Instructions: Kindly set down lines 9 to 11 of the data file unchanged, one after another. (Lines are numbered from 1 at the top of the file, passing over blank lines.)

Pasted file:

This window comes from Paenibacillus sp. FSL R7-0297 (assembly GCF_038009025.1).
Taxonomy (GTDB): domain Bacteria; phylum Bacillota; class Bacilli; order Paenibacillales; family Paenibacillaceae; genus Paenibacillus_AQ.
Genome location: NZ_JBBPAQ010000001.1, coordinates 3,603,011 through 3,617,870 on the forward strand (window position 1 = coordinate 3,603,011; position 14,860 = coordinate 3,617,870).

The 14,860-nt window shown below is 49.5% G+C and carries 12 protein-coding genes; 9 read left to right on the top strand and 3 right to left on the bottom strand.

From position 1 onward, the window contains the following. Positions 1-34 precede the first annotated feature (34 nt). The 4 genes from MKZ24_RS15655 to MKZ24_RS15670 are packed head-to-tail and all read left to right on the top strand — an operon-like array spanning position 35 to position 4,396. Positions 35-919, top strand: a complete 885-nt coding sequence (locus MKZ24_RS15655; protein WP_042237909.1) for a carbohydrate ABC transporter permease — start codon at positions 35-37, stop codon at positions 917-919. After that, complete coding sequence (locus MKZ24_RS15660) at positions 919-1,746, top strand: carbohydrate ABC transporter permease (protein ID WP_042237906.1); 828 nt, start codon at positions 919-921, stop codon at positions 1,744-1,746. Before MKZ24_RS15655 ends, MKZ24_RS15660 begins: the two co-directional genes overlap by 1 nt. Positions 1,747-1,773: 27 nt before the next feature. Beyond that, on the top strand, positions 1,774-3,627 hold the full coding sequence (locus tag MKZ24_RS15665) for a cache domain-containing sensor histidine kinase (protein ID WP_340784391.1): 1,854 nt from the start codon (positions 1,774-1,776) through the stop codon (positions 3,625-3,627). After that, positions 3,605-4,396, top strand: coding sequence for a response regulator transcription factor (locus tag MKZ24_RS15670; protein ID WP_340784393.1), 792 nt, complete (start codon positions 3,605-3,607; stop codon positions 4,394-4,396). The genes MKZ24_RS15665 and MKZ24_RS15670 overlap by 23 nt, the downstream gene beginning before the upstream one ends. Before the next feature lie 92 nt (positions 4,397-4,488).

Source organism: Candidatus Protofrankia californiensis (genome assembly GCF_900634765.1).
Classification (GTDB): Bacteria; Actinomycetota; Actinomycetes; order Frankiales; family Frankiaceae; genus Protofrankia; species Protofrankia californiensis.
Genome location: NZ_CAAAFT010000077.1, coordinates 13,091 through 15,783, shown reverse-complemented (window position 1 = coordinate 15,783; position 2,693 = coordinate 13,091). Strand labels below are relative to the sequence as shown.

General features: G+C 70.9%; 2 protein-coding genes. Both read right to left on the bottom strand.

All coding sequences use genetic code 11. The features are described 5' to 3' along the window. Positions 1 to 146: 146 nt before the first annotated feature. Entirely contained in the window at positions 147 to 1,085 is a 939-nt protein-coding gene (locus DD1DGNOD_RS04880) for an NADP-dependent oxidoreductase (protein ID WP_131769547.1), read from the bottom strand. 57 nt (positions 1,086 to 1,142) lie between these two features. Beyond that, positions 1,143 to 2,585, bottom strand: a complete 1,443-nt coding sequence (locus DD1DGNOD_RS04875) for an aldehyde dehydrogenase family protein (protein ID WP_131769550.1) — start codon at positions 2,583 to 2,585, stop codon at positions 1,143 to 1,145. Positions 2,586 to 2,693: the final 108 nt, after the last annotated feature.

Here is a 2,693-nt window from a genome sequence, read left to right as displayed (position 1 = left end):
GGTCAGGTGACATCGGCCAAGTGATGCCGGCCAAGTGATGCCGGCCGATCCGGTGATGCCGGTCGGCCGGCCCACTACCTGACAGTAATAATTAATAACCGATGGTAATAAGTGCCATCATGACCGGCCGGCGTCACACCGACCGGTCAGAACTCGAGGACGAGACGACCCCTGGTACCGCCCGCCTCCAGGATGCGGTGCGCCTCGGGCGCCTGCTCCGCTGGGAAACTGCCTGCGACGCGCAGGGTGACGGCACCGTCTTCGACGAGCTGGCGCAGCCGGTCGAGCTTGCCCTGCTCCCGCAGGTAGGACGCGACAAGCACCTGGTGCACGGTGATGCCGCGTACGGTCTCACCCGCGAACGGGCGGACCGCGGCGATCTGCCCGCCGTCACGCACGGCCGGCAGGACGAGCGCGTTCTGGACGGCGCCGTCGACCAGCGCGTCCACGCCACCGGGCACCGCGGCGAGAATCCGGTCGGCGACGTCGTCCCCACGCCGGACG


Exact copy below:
General features: G+C 70.9%; 2 protein-coding genes. Both read right to left on the bottom strand.

All coding sequences use genetic code 11. The features are described 5' to 3' along the window. Positions 1 to 146: 146 nt before the first annotated feature. Entirely contained in the window at positions 147 to 1,085 is a 939-nt protein-coding gene (locus DD1DGNOD_RS04880) for an NADP-dependent oxidoreductase (protein ID WP_131769547.1), read from the bottom strand. 57 nt (positions 1,086 to 1,142) lie between these two features. Beyond that, positions 1,143 to 2,585, bottom strand: a complete 1,443-nt coding sequence (locus DD1DGNOD_RS04875) for an aldehyde dehydrogenase family protein (protein ID WP_131769550.1) — start codon at positions 2,583 to 2,585, stop codon at positions 1,143 to 1,145. Positions 2,586 to 2,693: the final 108 nt, after the last annotated feature.

Here is a 2,693-nt window from a genome sequence, read left to right as displayed (position 1 = left end):